“The Witches” Review
November 2, 2020
“The Witches” — a much awaited film revisioning of Roald Dahl’s classic children’s fantasy and horror novel — was released to HBO Max subscribers on October 22, 2020. Over 30 years since the novel’s first critically acclaimed adaption, the film had staggering standards to satisfy from readers who deeply adored the famous text as well as viewers who fell in love with its first reworking. Yet, though as intense as the pressure seemed, with an award-winning cast ranging from Octavia Spencer, Anne Hathaway, and Stanley Tucci alongside a screenplay co-written by beloved fantasy filmmaker, Guillermo del Toro — it seemed as if “The Witches” had a path immaculately laid out for success. However, with a lackluster Rotten Tomatoes score of 51% and multiplying dissenting critic reviews, unfortunately, it appears the film did not attain its high expectations after all.
Having watched the film myself — as well as having cherished the original novel in elementary school — it was disappointing to see the ways in which the film so clearly failed, when it could have so greatly achieved. With legitimate good moments and a group of actors clearly enjoying themselves, it is not so much that the film was a complete disaster, but rather that it could have been more than that. It had an incredible opportunity to newly reevaluate the classic novel in addition to the procurement of a talented cast and fully capable group of storytellers, yet the film ultimately makes one wonder why a text of so much imagination was recreated with seemly none of it.
As stated by Isabella Ruano (’21), who watched the film last week, “Without viewing it with a critical eye, I enjoyed the movie. It was funny and great to watch.” Indeed, it was certainly made with love and care, which thankfully shows, but other than that, it was simply nothing more. In its simple amiability and childlike horror, the film’s youthful audience will likely respond well to “The Witches”— but, whether or not they will gain anything from it is a matter unfortunately far to debatable.
On a purely technical note, the film was engaging and fun — but, it was also painfully basic. It retold the story with surprising accuracy, but film adaptions must be more than that. That is not to say they must abandon their text, but what is the point of recreating something if you don’t actually “recreate it”? It defeats the purpose of changing its format to film, because all it does is leech off the original success and creativity of the novel and never actually brings anything substantially new to it — which can look like many different things, such as new plot lines, powerful special effects, and more. That’s not to say “The Witches” was not special in its own particular way because it was definitely a better film adaption than some others, but there is simply nothing about this film that makes it more attractive than the novel or the first adaption. Ultimately, it felt like a heartfelt, but dispassionate and basic reformation that transformed a wondrous story to be more plain and silly than creepy, fantastical, and meaningful.
On that same note — that the film was too focused on being accurate in the places that didn’t matter and too nervous to liberate itself in the places that did — any creative liberties that the film legitimately took unfortunately felt flat or otherwise did not perform with the excellence they deserved. For instance, the reimagining of the once intensely British story into a one of the American South, with an African-American boy as its lead, was a both powerful and necessary choice, but it felt like that’s all it was: a choice. There was seemly no commitment to fully indulging themselves in the world they chose to enter. There were moments in which it felt like the story would blend into one both fantastical and potent — underscoring how the story is now significantly different in a world where its lead faces both witches and racism (two distinct forms of evil), but it never actually did. This would not even have been an extreme issue had it not opened up the possibility, thus deciding simply to change the setting but not the conflicts of the story.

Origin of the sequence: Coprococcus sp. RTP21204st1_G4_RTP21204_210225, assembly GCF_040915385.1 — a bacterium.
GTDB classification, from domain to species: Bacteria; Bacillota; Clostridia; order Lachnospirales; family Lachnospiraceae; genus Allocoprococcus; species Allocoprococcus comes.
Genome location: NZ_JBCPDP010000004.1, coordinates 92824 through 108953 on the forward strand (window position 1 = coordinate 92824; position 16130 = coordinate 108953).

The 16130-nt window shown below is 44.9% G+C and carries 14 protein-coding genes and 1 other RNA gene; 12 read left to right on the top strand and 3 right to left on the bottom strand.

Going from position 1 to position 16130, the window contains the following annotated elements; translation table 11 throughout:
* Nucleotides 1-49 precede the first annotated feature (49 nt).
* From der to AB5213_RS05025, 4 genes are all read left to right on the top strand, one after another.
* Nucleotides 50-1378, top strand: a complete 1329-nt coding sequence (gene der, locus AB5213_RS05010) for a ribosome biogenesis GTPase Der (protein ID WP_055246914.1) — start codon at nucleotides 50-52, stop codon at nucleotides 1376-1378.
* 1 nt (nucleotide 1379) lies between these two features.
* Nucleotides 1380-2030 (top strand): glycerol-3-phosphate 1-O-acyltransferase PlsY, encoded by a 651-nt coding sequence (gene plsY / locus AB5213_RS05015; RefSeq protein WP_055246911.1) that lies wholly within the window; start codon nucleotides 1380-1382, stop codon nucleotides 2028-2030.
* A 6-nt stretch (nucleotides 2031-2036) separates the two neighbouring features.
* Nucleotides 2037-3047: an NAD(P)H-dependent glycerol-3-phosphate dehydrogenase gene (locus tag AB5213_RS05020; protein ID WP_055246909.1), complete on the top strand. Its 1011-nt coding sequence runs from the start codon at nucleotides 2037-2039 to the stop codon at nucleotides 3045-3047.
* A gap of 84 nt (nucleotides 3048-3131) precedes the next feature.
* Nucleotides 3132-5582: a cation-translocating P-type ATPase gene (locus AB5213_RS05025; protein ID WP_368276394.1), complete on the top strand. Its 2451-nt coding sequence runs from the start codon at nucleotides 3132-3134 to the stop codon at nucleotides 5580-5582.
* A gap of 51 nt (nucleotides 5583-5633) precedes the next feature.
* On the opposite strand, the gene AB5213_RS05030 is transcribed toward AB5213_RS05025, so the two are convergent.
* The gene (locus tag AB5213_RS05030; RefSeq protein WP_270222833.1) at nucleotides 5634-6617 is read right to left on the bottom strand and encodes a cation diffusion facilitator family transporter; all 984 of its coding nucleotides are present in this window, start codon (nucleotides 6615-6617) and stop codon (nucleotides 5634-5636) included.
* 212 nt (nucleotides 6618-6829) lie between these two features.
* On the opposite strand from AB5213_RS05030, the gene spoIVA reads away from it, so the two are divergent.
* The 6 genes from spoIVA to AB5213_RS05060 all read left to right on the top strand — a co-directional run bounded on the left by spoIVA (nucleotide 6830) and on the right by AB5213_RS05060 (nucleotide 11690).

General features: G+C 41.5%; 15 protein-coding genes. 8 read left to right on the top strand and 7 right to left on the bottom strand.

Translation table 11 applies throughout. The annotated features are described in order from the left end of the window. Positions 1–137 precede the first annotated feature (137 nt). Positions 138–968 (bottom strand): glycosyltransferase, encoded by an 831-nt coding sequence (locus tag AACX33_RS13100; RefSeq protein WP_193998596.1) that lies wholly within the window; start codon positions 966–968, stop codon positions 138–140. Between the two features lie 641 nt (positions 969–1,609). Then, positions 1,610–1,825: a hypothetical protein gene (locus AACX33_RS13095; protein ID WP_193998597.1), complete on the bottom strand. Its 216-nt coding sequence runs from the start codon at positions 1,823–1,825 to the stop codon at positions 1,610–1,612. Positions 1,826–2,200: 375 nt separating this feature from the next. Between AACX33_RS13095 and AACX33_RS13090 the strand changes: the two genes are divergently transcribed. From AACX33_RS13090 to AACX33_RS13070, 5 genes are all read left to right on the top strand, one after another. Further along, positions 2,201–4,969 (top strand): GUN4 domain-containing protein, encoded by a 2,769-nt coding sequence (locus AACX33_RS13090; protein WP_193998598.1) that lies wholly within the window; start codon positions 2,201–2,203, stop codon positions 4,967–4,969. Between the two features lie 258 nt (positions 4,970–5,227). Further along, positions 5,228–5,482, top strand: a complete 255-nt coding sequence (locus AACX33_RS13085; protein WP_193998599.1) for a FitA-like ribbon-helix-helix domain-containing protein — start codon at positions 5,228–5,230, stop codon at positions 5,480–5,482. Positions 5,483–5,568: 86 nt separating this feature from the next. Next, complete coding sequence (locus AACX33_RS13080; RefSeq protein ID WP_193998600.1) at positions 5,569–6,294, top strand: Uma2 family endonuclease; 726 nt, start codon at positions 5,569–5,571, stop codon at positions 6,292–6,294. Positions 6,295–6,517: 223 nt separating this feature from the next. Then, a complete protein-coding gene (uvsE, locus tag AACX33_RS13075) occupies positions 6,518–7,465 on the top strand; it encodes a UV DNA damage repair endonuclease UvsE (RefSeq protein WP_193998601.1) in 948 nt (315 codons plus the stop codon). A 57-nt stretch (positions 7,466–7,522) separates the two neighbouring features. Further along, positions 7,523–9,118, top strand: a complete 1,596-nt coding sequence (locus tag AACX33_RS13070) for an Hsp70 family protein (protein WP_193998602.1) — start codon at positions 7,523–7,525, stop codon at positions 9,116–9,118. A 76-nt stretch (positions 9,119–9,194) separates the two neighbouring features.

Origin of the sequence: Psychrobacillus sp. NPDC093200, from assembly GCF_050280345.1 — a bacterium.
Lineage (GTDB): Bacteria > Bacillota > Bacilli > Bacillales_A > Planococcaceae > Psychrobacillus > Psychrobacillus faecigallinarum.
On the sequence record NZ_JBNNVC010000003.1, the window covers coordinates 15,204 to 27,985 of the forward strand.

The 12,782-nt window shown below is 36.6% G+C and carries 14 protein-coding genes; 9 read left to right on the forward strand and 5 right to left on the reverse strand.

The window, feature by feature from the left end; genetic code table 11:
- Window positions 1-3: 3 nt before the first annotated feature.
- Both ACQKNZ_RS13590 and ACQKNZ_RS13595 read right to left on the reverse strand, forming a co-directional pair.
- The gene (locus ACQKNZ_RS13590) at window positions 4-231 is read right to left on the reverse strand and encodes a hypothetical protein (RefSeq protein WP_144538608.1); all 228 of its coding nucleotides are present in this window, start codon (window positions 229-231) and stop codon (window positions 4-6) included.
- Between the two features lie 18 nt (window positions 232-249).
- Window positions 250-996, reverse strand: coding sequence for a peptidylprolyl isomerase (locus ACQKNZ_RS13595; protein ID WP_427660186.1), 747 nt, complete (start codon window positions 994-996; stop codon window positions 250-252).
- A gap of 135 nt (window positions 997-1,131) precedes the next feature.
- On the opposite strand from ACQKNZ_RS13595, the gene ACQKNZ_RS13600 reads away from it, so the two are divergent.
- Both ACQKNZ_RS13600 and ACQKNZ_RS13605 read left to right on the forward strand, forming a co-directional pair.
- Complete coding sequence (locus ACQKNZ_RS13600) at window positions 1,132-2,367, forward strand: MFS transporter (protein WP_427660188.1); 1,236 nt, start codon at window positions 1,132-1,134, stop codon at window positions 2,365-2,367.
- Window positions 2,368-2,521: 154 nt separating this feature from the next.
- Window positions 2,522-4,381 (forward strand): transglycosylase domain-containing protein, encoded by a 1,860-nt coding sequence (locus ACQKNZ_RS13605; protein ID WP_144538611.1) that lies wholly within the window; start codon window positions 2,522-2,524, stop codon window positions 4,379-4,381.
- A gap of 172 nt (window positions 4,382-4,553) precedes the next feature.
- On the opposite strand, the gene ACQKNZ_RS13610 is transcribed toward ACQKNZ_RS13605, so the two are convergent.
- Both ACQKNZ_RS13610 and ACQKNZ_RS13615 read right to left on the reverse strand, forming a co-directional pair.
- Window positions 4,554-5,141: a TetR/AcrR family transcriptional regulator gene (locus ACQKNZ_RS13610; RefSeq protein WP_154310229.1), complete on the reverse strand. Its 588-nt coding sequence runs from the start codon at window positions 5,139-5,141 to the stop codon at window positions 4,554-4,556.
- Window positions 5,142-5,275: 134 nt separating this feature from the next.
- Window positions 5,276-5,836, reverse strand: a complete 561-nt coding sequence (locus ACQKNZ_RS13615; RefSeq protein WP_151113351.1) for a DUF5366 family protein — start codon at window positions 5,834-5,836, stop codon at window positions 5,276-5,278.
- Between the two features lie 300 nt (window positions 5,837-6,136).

However, it did open up the possibility; it just didn’t stick to it. For example, in once scene, the lead’s grandma makes a comment about how witches only seek out poor, non-white children — or, in her words, “children people will not make a fuss about.” This new idea, that there is a racial and class disparity between the victims and the survivors of the witches, could have been a really interesting development in the story and a genuine commentary about how society treats the marginalized. Yet, of course, that idea was simply never brought up again in any form. It honestly felt like two co-existing plot-lines, one of racial discrimination and the other of witches, that never collided into something purposeful.
When thinking of this, I think of the recent (also on HBO Max) show: “Lovecraft Country,” which clashed two seemly unrelated worlds, magic and racism, into one. In a way never done before, it implemented a sparkling, entertaining world of spells and fantasy in addition to subjecting their characters to relevant, powerful social commentary — and, it worked. While, of course, it is difficult to compare a children’s film with a fiercely adult television show, it is worth mentioning in order to prove that it was not at all impossible to achieve the plot line the film ultimately seemed like it was after.